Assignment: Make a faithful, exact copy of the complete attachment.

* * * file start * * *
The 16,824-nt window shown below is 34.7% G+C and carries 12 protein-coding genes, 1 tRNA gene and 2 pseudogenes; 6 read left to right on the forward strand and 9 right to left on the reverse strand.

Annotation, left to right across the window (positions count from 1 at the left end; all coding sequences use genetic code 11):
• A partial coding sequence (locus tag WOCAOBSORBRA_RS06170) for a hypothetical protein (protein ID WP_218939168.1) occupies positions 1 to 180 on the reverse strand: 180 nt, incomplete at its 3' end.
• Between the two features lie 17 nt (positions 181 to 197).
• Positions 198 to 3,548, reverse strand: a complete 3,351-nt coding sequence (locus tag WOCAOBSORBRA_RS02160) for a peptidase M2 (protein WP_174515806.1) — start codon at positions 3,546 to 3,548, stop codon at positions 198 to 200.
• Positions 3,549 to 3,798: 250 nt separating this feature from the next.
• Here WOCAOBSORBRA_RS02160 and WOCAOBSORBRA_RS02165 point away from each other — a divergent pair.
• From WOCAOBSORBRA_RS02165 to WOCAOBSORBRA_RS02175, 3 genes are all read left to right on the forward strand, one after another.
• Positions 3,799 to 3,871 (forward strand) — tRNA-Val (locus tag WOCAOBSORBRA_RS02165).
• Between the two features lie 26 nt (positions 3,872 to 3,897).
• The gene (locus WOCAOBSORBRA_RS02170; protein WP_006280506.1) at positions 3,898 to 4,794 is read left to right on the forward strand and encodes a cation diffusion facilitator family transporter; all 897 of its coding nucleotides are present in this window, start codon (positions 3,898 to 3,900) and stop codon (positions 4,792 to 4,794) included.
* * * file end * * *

The 16,824-nt window shown below is 34.7% G+C and carries 12 protein-coding genes, 1 tRNA gene and 2 pseudogenes; 6 read left to right on the forward strand and 9 right to left on the reverse strand.

Annotation, left to right across the window (positions count from 1 at the left end; all coding sequences use genetic code 11):
• A partial coding sequence (locus tag WOCAOBSORBRA_RS06170) for a hypothetical protein (protein ID WP_218939168.1) occupies positions 1 to 180 on the reverse strand: 180 nt, incomplete at its 3' end.
• Between the two features lie 17 nt (positions 181 to 197).
• Positions 198 to 3,548, reverse strand: a complete 3,351-nt coding sequence (locus tag WOCAOBSORBRA_RS02160) for a peptidase M2 (protein WP_174515806.1) — start codon at positions 3,546 to 3,548, stop codon at positions 198 to 200.
• Positions 3,549 to 3,798: 250 nt separating this feature from the next.
• Here WOCAOBSORBRA_RS02160 and WOCAOBSORBRA_RS02165 point away from each other — a divergent pair.
• From WOCAOBSORBRA_RS02165 to WOCAOBSORBRA_RS02175, 3 genes are all read left to right on the forward strand, one after another.
• Positions 3,799 to 3,871 (forward strand) — tRNA-Val (locus tag WOCAOBSORBRA_RS02165).
• Between the two features lie 26 nt (positions 3,872 to 3,897).
• The gene (locus WOCAOBSORBRA_RS02170; protein WP_006280506.1) at positions 3,898 to 4,794 is read left to right on the forward strand and encodes a cation diffusion facilitator family transporter; all 897 of its coding nucleotides are present in this window, start codon (positions 3,898 to 3,900) and stop codon (positions 4,792 to 4,794) included.